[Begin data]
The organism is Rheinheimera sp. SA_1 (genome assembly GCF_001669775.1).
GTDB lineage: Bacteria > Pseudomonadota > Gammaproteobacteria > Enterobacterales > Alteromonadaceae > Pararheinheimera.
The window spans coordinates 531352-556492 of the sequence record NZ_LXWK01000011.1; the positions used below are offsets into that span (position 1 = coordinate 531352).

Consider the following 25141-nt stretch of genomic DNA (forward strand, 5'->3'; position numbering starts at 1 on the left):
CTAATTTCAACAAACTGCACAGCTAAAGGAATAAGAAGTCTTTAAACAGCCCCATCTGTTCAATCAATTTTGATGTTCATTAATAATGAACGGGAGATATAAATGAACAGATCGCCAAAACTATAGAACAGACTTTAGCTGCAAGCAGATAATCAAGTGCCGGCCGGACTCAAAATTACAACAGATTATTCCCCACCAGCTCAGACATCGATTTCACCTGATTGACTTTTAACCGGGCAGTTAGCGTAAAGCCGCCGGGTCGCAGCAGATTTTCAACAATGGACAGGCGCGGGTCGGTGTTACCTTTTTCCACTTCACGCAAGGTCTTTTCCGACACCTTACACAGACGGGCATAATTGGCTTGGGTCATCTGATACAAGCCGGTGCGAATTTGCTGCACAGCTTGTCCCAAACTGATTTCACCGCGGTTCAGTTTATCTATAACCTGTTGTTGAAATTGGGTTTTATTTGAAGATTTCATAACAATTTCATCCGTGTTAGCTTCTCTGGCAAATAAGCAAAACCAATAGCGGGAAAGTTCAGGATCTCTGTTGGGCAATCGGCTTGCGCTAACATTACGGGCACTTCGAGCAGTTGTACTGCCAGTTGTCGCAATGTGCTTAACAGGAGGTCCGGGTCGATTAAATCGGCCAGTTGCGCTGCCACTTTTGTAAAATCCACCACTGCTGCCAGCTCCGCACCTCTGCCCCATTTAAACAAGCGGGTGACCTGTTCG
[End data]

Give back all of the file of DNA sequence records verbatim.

The organism is Rheinheimera sp. SA_1 (genome assembly GCF_001669775.1).
GTDB lineage: Bacteria > Pseudomonadota > Gammaproteobacteria > Enterobacterales > Alteromonadaceae > Pararheinheimera.
The window spans coordinates 531352-556492 of the sequence record NZ_LXWK01000011.1; the positions used below are offsets into that span (position 1 = coordinate 531352).

Consider the following 25141-nt stretch of genomic DNA (forward strand, 5'->3'; position numbering starts at 1 on the left):
CTAATTTCAACAAACTGCACAGCTAAAGGAATAAGAAGTCTTTAAACAGCCCCATCTGTTCAATCAATTTTGATGTTCATTAATAATGAACGGGAGATATAAATGAACAGATCGCCAAAACTATAGAACAGACTTTAGCTGCAAGCAGATAATCAAGTGCCGGCCGGACTCAAAATTACAACAGATTATTCCCCACCAGCTCAGACATCGATTTCACCTGATTGACTTTTAACCGGGCAGTTAGCGTAAAGCCGCCGGGTCGCAGCAGATTTTCAACAATGGACAGGCGCGGGTCGGTGTTACCTTTTTCCACTTCACGCAAGGTCTTTTCCGACACCTTACACAGACGGGCATAATTGGCTTGGGTCATCTGATACAAGCCGGTGCGAATTTGCTGCACAGCTTGTCCCAAACTGATTTCACCGCGGTTCAGTTTATCTATAACCTGTTGTTGAAATTGGGTTTTATTTGAAGATTTCATAACAATTTCATCCGTGTTAGCTTCTCTGGCAAATAAGCAAAACCAATAGCGGGAAAGTTCAGGATCTCTGTTGGGCAATCGGCTTGCGCTAACATTACGGGCACTTCGAGCAGTTGTACTGCCAGTTGTCGCAATGTGCTTAACAGGAGGTCCGGGTCGATTAAATCGGCCAGTTGCGCTGCCACTTTTGTAAAATCCACCACTGCTGCCAGCTCCGCACCTCTGCCCCATTTAAACAAGCGGGTGACCTGTTCG